24 February 2021
I’ve always been a huge fan of htmx for it’s straightforward empowerment of the HTML specification. For those who may not know, htmx allows you to “access AJAX, CSS Transitions, WebSockets and Server Sent Events directly in HTML, using attributes, so you can build modern user interfaces with the simplicity and power of hypertext”.
I never got around to finding a good use case for htmx in a personal capacity, but recently I wanted to revamp my Bookshelf page; which was initially built using a combination of Tabs and Modals (as afforded by Bootstrap) in order to group book covers and display their summaries.
It wasn’t a bad setup, however in my opinion it wasn’t very elegant because the content of the inactive tabs would also load within the page itself, even though they were hidden. This resulted in a larger request size since all the cover images would be included.
There were obvious scaling issues that would appear as the number of books increased. I needed to refactor the landing page with that in mind, whilst keeping the other pages for each title range separate — so that they could be swapped into the DOM intelligently and in keeping with the tabbed concept.
Immediately htmx came to mind, and it’s so simple to use that I implemented the fix in less than 10 minutes. Each alphabetical title range now resides on it’s own page (five in total), and Jekyll populates the content within them from the
.yml data files at build time as it normally would.
The main difference is that now the Bookshelf landing page only displays the first set of titles; with the content from the other pages loaded only when they are requested. All this is done without leaving the existing URL, as the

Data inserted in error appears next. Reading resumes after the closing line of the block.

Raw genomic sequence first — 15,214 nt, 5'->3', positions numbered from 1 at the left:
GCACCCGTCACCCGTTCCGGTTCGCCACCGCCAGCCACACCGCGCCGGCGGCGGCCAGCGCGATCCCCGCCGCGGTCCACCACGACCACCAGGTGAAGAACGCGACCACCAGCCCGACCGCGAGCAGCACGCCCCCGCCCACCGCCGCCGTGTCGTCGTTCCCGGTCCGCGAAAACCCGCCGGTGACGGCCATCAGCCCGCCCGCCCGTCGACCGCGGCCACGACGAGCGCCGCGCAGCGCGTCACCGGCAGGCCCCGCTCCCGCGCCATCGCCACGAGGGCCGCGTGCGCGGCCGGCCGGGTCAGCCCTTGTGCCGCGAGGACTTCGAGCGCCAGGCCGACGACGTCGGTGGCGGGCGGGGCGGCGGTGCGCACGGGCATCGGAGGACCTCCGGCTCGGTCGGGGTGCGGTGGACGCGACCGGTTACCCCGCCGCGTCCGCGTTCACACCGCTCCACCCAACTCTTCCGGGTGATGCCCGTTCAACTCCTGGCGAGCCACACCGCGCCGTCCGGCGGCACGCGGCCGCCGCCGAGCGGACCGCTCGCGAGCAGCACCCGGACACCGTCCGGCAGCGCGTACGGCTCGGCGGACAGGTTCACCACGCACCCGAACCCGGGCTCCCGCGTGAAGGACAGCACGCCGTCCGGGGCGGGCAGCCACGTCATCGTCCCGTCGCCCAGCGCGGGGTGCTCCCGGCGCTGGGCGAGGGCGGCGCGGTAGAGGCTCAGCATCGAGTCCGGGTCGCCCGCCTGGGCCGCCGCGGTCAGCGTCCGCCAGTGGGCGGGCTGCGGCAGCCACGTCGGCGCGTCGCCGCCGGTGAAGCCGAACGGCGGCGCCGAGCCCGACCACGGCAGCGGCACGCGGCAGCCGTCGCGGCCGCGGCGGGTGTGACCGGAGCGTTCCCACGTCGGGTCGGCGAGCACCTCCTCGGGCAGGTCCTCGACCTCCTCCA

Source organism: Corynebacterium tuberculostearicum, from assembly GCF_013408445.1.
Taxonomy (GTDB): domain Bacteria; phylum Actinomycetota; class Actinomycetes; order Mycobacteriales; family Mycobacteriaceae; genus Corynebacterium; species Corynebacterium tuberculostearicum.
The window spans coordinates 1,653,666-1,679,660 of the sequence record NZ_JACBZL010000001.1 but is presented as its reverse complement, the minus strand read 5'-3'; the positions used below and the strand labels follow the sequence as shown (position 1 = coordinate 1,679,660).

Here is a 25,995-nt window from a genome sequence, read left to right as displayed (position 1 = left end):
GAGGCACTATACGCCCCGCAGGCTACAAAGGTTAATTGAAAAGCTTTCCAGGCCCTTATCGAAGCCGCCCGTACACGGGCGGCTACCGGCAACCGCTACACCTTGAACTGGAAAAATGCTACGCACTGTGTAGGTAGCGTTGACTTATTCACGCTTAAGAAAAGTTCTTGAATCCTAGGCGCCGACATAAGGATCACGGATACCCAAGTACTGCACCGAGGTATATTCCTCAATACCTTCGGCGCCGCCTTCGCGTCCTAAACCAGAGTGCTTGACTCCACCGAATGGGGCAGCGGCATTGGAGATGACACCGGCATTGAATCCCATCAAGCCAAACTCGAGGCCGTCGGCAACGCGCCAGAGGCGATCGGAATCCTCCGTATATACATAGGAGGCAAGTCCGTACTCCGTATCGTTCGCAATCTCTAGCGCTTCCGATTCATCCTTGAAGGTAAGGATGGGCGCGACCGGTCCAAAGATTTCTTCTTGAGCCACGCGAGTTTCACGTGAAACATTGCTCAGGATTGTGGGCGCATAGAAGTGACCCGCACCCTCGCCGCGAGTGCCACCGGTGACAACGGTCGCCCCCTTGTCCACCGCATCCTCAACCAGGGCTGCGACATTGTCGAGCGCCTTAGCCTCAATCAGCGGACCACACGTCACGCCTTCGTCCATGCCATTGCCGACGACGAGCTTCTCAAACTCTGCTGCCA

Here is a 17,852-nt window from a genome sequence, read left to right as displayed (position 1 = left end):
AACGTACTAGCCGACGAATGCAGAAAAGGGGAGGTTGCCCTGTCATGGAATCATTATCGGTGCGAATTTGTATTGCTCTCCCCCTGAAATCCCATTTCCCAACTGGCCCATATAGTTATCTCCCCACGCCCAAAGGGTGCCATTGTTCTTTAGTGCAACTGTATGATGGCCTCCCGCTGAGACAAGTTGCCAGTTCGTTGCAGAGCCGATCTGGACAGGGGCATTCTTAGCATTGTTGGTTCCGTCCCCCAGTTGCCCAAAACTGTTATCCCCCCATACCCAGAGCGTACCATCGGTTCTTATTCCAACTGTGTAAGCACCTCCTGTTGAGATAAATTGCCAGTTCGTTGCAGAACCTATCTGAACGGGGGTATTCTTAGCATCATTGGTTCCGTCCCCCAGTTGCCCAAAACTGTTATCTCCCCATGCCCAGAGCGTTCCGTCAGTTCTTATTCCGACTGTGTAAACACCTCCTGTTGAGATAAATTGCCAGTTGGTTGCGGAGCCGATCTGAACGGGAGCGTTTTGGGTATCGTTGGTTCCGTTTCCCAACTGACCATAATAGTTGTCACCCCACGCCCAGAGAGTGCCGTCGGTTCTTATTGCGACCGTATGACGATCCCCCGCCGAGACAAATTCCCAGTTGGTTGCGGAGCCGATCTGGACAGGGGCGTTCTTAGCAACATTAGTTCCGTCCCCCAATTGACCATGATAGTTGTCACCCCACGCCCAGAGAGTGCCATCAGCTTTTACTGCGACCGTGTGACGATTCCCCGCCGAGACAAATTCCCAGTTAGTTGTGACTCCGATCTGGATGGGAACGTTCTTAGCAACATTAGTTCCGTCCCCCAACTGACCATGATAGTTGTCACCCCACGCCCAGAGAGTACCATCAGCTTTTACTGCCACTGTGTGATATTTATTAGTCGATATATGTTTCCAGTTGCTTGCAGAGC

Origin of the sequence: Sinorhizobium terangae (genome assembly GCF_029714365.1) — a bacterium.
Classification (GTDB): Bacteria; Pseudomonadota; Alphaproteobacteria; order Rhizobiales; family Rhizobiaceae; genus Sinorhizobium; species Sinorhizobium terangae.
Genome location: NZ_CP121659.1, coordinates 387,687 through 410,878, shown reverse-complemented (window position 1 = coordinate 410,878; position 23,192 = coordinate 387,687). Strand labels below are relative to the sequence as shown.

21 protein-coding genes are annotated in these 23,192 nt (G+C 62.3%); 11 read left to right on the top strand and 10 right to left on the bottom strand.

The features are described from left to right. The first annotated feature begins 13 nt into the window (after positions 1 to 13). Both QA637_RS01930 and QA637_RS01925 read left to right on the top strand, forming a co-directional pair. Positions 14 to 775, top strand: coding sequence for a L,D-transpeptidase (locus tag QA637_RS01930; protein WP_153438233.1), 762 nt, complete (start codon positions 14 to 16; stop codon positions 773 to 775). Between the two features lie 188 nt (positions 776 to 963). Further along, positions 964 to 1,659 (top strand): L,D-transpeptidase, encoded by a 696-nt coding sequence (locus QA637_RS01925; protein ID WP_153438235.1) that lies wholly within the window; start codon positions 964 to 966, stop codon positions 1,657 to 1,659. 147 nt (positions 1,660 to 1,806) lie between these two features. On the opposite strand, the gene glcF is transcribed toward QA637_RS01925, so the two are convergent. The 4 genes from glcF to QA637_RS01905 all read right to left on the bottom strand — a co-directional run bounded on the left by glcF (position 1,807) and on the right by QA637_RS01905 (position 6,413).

innerHTML of the parent container is the only element that’s interacted with.
The result is that the Bookshelf page went from ~150 lines of HTML to ~30 lines of HTML, and only the number of images for the first of five categories are initially loaded, versus all of the images being loaded in the previous iteration.
It’s a lovely way for me to implement the desired functionality and also pay homage to htmx which in my opinion represents what the KISS methodology is all about. While not forgetting to mention its distant cousin Turbolinks , htmx is one of the greatest innovations in Frontend Development to-date.
I shall gracefully steal their haiku and place it here for extra style points:
longing for a hypertext
already in hand
18 February 2021
I have a private ownCloud server that currently stores its data in the default
/var/www/owncloud/data directory, which ordinarily takes up storage space on the server filesystem itself.
Thankfully, ownCloud supports connecting to external storage services in order to extend the amount of space available to the user. In my case, I used Amazon S3 buckets — which offer cost-effective and reliable object storage — as targets that ownCloud was able to connect to and mount as directories within the application and file system itself. This a great option for storing data that needs to scale in a quasi-archival manner versus warmer (hot) data that’s updated and synced daily.